Wildfires: Solving an Immediate Climate Change Challenge with Passive House Solutions
On Wednesday, June 7, 2023, New York City experienced the worst air quality in the world at that time due to the wildfires happening in Québec and northern Ontario, Canada. The air quality monitor station a block away from our office recorded an Air Quality Index (AQI) of 431 as a high that day, well above the threshold of 300 that is considered Hazardous. When we stepped outside, an orange hazy sky and a pungent campfire smell confronted us, just like our fellow New Yorkers.
PM2.5 particles, less than 2.5 micrometers in width and invisible to the human eye, caused the color and smells. The air we breathe has particles in all forms of matter of this small size; while some are benign, the combustion of fossil fuels adds chemicals and gases makes the mix harmful. These pollutants are especially dangerous to people with pre-existing breathing conditions such as asthma or emphysema. Additionally, PM2.5 particles are small enough to infiltrate directly into your blood stream, affecting other organs and body systems as well. On June 7, the amount of these particulates was measured at 14.5 times the World Health Organization’s annual air quality guideline value. Prior to this wildfire-induced spike in PM2.5 particulates, we were already experiencing this form of pollution through cars, coal, and cigarettes.
Preparing for Wildfires
The best defense against PM2.5 particle inhalation is to have airtight homes, offices, and buildings that have active ventilation and filter the air that they use. These are key components of Passive House, or Passivhaus, a design strategy that improves indoor air quality while making buildings far more energy efficient, comfortable, and cost-effective over time.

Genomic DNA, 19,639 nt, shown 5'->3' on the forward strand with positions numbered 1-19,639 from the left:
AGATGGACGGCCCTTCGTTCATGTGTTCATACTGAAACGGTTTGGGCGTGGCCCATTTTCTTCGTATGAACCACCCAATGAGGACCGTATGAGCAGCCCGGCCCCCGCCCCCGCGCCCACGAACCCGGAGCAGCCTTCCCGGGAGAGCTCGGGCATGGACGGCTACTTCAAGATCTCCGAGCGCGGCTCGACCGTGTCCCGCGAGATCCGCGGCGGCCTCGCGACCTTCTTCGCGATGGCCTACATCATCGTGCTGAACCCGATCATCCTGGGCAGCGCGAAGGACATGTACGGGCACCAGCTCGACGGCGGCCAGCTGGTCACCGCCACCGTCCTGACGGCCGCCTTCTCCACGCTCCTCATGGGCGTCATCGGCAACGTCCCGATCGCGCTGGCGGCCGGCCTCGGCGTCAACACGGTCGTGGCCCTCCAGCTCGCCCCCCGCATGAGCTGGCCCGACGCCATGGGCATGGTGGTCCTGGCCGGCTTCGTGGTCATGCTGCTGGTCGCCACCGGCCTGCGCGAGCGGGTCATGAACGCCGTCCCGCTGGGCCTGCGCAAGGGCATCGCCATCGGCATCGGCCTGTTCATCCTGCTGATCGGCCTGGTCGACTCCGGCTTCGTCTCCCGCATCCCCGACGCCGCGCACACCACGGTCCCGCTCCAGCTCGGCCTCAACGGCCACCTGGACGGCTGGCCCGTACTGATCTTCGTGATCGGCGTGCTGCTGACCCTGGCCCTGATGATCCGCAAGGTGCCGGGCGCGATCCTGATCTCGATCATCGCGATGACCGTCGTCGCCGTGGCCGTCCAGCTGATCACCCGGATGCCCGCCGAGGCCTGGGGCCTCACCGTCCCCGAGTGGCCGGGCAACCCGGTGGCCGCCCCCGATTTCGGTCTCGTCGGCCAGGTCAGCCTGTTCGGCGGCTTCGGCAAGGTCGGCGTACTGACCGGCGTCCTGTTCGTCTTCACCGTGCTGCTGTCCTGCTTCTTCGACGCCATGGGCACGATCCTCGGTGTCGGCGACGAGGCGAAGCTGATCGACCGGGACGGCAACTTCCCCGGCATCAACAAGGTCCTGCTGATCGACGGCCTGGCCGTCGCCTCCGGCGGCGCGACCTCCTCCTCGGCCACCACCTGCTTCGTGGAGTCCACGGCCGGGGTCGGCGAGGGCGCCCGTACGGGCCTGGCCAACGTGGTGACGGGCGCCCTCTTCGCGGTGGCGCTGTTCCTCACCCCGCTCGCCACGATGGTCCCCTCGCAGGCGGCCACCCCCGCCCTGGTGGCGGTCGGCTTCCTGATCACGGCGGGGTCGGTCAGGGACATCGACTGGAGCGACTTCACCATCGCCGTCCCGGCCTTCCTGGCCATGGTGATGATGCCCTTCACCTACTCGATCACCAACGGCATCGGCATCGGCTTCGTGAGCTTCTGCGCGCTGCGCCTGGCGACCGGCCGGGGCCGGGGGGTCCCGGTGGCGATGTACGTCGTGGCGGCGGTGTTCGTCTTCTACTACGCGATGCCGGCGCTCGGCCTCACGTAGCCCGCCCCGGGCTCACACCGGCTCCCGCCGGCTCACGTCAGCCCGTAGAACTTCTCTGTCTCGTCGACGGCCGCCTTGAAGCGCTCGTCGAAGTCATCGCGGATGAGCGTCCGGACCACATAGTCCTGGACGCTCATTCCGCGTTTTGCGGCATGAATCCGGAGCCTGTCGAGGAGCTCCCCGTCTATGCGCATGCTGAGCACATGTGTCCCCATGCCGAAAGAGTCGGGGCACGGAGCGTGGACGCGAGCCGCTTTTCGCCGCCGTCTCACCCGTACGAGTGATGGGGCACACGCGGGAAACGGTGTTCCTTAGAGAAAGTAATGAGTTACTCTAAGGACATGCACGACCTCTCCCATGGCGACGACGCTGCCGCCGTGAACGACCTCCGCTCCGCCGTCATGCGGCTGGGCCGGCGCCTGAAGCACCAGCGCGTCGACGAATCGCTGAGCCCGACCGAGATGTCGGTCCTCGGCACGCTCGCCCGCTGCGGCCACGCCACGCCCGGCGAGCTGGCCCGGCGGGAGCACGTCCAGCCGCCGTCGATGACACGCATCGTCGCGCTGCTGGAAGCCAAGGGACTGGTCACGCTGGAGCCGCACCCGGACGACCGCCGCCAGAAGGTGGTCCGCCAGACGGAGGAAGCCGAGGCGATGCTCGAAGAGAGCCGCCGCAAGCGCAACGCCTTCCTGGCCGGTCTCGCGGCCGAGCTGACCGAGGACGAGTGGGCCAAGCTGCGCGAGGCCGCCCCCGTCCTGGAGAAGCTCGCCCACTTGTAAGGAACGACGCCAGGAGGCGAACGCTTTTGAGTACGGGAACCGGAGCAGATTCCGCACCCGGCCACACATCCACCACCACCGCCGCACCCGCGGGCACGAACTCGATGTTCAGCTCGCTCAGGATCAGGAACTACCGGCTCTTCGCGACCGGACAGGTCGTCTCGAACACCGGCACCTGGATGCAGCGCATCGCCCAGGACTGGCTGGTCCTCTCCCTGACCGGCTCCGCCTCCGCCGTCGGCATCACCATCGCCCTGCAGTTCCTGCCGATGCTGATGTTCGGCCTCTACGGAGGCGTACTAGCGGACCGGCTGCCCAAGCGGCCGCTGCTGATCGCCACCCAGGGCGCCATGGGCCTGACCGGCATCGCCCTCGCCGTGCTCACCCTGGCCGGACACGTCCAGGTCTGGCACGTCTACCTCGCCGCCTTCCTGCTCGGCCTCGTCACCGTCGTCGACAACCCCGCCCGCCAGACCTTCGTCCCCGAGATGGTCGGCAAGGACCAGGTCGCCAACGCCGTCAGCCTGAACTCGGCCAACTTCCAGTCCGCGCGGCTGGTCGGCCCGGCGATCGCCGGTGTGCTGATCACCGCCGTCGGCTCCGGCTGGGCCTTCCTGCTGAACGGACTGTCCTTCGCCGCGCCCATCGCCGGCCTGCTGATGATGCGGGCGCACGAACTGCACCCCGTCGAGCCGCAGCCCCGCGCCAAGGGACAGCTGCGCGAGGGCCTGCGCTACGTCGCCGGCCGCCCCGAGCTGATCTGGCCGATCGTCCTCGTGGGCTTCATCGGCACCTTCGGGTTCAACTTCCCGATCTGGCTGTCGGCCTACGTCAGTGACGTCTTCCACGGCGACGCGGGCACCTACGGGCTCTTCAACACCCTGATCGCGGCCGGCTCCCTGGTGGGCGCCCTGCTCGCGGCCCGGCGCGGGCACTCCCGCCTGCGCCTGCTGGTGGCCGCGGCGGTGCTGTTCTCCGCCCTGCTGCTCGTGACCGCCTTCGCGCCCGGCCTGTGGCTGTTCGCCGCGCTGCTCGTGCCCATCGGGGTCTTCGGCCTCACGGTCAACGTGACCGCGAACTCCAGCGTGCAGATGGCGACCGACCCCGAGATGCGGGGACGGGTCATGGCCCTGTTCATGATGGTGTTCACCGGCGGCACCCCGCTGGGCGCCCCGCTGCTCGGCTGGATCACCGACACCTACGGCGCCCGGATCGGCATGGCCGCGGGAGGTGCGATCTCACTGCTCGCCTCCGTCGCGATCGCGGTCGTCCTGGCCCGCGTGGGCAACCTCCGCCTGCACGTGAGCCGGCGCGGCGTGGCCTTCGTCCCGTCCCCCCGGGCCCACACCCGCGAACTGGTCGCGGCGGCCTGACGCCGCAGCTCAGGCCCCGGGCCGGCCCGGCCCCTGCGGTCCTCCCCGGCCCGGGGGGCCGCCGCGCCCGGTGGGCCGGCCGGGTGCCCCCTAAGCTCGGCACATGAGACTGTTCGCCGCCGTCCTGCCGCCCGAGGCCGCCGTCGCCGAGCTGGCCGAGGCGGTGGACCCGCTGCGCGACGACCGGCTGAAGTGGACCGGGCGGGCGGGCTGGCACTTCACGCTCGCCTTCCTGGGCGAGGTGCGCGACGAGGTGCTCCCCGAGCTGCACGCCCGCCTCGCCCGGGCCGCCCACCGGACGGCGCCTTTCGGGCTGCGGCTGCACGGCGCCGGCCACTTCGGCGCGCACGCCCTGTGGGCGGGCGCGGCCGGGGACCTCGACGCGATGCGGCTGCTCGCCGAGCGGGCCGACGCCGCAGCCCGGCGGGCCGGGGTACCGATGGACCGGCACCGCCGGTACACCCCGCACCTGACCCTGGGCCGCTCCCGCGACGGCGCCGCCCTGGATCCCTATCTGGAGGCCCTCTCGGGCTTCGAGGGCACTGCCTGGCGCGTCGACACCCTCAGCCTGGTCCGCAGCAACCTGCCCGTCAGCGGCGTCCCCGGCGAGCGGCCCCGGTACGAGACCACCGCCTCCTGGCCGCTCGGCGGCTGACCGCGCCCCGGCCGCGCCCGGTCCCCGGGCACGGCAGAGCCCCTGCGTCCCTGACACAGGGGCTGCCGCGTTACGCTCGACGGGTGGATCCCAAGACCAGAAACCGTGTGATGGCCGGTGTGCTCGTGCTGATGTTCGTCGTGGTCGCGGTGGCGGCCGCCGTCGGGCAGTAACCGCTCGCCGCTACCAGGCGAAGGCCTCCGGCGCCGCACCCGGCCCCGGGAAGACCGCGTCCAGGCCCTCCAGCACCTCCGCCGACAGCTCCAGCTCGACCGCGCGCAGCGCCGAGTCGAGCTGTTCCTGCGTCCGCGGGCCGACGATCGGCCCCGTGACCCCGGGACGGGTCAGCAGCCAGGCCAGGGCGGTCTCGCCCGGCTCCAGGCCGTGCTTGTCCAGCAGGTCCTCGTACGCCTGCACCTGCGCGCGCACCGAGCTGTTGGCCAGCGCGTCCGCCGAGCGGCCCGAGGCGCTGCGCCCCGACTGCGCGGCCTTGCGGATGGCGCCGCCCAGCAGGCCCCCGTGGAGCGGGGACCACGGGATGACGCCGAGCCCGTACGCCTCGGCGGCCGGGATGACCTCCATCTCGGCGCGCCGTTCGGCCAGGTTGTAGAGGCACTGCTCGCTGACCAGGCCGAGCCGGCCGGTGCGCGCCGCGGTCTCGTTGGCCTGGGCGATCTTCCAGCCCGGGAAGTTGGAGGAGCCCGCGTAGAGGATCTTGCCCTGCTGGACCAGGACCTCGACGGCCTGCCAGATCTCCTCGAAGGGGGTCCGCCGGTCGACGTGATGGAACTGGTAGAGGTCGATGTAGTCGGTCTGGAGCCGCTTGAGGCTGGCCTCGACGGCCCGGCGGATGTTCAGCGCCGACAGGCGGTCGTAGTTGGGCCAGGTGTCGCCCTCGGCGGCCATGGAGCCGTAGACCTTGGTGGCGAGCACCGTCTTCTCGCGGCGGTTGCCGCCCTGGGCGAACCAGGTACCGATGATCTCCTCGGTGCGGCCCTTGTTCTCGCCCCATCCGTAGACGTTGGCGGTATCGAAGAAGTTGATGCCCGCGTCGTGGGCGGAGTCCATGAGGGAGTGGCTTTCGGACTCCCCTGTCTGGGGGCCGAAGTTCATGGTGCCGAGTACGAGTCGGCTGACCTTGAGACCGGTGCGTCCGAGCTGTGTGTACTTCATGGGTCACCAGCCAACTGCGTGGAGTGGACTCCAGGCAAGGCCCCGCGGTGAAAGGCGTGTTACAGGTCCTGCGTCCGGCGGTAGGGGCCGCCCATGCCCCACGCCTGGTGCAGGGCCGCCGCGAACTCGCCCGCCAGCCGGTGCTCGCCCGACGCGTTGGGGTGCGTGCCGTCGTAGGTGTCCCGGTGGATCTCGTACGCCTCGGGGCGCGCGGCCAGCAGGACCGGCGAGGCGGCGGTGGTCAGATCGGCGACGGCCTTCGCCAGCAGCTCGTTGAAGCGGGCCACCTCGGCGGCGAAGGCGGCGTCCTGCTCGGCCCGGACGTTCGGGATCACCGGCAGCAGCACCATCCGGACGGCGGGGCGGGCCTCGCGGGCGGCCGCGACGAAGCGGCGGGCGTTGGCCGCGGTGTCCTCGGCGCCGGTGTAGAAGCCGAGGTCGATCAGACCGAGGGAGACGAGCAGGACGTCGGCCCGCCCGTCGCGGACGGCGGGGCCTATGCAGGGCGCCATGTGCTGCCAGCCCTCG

In Lloyd Alter’s article “Wildfires are another reason that every house should be Passivhaus”, he highlights Chie Kawahara’s experience with wildfire in California as a Passive House homeowner. She is able to keep the air inside her home filtered and fresh through the heat recovery ventilator, while the air-tight enclosure of the building mitigates the risk of unfiltered air entering the home.
Henson Architecture specializes in retrofitting existing buildings to follow the Passive House EnerPHit Criteria, the certification for retrofitting existing buildings. The guidelines are slightly more lenient to allow for retrofitting challenges, but these buildings can still reach similar performance levels as new construction Passive Houses. Moving towards Passive House construction not only creates safer indoor environments with filtered air in dire situations, but it also helps to reduce the carbon emissions that are exacerbating the frequency and intensity of climate-related events such as these wildfires in the first place.
Photo credit: Kohana Henson
Wildfires are another reason that every house should be Passivhaus (substack.com)
PM 2.5 – What does it mean, and why does it matter? (cleanairresources.com)